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Old 03-16-2011, 07:25 AM   #16
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Another deck beam span question


...you proably can move them out, what I'm saying is you will most likely need an engineer to sign off on it.

Roof pitch 2 1/2:12 and covered with steel standing seam.

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Old 03-20-2011, 03:19 PM   #17
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Does anybody see anything wrong with this table? Using SYP 2x12s @ 16 O.C., I can span 18 feet....with or without overhang? Is this comparable to what others show?

Thanks!
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Old 03-23-2011, 12:08 AM   #18
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If you are asking these types of questions on the internet and people keep telling you to get an engineer, I am surprised you have not been to one yet. Also did the IRC say it was a 32" footing for your soil type and your load for the footing? I would say get and engineer.
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Old 03-23-2011, 05:19 PM   #19
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I am an engineer, but of the electrical type.......state licensed and everything. However, I have asked several of my civil and mechanical engineer friends, but they know less about this than I do.........I know, I know.. I was surprised too. So, quit telling me to find an engineer. I'd rather talk to someone who has built more than one deck with a covered roof and I'd listen more to him than a moron engineer!
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Old 03-24-2011, 12:02 AM   #20
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Originally Posted by Bugman1400 View Post
I am an engineer, but of the electrical type.......state licensed and everything. However, I have asked several of my civil and mechanical engineer friends, but they know less about this than I do.........I know, I know.. I was surprised too. So, quit telling me to find an engineer. I'd rather talk to someone who has built more than one deck with a covered roof and I'd listen more to him than a moron engineer!
So you are figuring out what type of engineer you need to consult?? Here is a hint "STRUCTURAL" Big difference
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Old 03-24-2011, 12:08 AM   #21
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Big difference between a bearing wall and a point load on a cantilever.......

Gary
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Old 03-24-2011, 05:11 PM   #22
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So you are figuring out what type of engineer you need to consult?? Here is a hint "STRUCTURAL" Big difference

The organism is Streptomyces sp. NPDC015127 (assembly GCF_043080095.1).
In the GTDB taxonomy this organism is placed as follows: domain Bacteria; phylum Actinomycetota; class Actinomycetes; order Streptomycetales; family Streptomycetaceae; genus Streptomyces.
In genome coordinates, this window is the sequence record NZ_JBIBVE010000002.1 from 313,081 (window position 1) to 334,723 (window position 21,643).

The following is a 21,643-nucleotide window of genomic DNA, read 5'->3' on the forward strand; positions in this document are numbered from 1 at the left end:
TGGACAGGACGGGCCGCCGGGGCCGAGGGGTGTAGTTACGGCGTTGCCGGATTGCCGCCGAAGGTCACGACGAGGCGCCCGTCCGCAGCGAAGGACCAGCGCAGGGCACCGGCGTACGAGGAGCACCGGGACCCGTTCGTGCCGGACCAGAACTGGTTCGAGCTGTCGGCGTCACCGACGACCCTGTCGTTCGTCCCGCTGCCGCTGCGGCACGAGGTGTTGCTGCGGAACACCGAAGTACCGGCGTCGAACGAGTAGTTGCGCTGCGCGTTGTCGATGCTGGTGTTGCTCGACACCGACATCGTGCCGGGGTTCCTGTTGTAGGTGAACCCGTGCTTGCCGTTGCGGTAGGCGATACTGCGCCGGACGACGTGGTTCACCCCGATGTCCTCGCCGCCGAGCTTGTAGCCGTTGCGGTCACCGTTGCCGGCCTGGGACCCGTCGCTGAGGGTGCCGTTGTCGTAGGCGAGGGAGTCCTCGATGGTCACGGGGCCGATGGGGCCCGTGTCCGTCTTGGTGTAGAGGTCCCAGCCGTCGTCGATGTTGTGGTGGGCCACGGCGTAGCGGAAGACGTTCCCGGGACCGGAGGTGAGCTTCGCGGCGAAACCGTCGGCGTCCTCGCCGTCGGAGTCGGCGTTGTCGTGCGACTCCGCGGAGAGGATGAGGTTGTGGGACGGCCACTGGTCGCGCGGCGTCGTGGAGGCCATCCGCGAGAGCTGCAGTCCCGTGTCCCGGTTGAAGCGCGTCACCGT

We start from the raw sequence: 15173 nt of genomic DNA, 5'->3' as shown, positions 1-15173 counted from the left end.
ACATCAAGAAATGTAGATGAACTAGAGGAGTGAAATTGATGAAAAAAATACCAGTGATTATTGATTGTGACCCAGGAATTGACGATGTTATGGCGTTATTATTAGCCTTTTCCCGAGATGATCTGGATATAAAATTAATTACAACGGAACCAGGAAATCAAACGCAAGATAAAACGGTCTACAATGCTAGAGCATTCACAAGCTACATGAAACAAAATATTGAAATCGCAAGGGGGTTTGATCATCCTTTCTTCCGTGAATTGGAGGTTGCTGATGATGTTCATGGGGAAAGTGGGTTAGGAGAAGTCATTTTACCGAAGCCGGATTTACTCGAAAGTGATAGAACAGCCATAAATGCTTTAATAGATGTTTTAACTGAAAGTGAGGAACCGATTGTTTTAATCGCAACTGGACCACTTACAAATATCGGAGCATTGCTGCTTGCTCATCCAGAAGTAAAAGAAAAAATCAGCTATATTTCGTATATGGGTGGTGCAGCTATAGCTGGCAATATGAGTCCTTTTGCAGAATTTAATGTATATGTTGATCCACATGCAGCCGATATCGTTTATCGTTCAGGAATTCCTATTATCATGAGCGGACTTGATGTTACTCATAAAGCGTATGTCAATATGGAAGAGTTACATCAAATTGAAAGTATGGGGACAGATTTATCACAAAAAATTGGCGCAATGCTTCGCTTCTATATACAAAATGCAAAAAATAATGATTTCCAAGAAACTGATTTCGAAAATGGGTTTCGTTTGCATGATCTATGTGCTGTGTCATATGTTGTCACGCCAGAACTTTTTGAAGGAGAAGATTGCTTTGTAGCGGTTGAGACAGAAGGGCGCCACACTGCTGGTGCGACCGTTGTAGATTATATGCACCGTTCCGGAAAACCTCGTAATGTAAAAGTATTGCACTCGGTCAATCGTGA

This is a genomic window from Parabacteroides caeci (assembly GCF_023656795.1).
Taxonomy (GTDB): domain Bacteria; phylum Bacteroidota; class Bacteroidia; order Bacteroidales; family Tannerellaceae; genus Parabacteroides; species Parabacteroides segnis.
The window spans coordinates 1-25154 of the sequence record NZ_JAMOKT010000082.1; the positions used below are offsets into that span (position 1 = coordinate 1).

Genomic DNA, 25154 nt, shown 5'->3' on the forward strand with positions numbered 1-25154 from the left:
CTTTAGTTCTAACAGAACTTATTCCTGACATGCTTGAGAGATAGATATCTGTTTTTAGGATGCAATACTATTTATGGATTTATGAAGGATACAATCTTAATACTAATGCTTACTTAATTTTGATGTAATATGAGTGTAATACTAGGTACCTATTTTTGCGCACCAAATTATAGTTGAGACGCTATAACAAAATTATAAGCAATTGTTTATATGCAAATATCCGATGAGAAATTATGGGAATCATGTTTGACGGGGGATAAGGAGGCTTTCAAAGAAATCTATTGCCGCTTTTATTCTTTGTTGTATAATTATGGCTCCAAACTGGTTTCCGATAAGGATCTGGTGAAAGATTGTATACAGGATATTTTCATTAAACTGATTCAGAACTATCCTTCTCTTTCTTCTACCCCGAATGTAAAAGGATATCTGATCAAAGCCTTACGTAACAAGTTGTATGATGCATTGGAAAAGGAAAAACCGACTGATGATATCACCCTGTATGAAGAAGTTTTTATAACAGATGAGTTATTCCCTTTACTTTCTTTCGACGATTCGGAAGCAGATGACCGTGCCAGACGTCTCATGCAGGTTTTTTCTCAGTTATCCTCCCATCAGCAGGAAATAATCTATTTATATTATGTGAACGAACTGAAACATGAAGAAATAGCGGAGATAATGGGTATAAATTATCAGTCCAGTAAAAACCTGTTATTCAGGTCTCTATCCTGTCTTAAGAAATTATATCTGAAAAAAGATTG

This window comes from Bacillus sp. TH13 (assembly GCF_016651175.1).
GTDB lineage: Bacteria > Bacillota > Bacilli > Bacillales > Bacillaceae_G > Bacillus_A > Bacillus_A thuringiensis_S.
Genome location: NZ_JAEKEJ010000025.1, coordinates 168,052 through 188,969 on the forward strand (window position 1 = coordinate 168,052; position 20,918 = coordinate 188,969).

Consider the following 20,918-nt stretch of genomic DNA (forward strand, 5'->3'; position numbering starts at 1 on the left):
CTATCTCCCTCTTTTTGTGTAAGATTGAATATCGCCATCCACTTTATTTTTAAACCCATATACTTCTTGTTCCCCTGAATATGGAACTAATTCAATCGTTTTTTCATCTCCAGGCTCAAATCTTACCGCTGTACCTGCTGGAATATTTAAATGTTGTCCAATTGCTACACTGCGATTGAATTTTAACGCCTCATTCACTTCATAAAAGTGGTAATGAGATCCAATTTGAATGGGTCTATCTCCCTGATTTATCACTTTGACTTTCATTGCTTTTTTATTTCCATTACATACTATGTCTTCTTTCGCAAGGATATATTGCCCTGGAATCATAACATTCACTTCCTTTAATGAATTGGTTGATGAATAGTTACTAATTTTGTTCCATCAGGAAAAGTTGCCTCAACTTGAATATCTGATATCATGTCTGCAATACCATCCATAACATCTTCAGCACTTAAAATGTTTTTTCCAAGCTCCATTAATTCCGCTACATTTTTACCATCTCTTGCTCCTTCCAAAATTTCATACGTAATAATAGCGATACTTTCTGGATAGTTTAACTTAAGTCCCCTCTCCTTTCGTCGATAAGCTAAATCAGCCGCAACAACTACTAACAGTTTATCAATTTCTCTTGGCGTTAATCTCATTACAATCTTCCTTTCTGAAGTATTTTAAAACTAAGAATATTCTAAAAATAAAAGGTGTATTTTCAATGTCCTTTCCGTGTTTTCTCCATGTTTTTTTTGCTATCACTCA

I haven't seen too many schools that have a Structural Engineering degree. What would that be...... a BSSE? I think most Structural Engineers have a BSCE (BS in Civil Engineering). As I said before, one of my engineer friends is a Structural Engineer (BSCE), but does not work with wood...only steel (as in 7 story buildings).
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Old 03-24-2011, 05:17 PM   #23
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Big difference between a bearing wall and a point load on a cantilever.......

Gary
I'm guessing by your post number that you may have more experience. So, what is the load on a 2' cantilever that is 20' long with 6"x6" roof posts supporting a 1/12 pitch roof w/o a ceiling using metal roofing?

Do you remember the formulas?
T = F * d, where
T = Torque F = Force (here, the force applied perpendicular to the axis)
d = Distance
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Old 02-25-2012, 02:32 PM   #24
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Remember your lateral bracing to prevent sidesway.
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Old 02-28-2012, 09:08 AM   #25
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sounds like you have it already figured out to do the way you want so why the question bug?



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Old 02-28-2012, 11:18 AM   #26
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Old 02-28-2012, 01:25 PM   #27
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Your project, as I stated a long time ago, is outside the space covered by the IRC deck guide. This is because you have loads NOT CONTEMPLATED in the Prescriptive Deck Guide. This does not mean you can't build it, and it does not necessarily mean you have to hire an engineer to design it, but someone needs to design it, unless you plan to size the structural elements by revealed truth from God. And since you think engineers are morons, and you claim to know more than your structural engineer buddy, perhaps you should size the pieces yourself, figure out how to put them together, draw up the plans, take them to the building inspector, and get them approved. Or just build it with no plans and no permit, why not?

As for getting someone on here to design the job for you gratis, would you also like someone on here to show up at your house and build it too? No charge?

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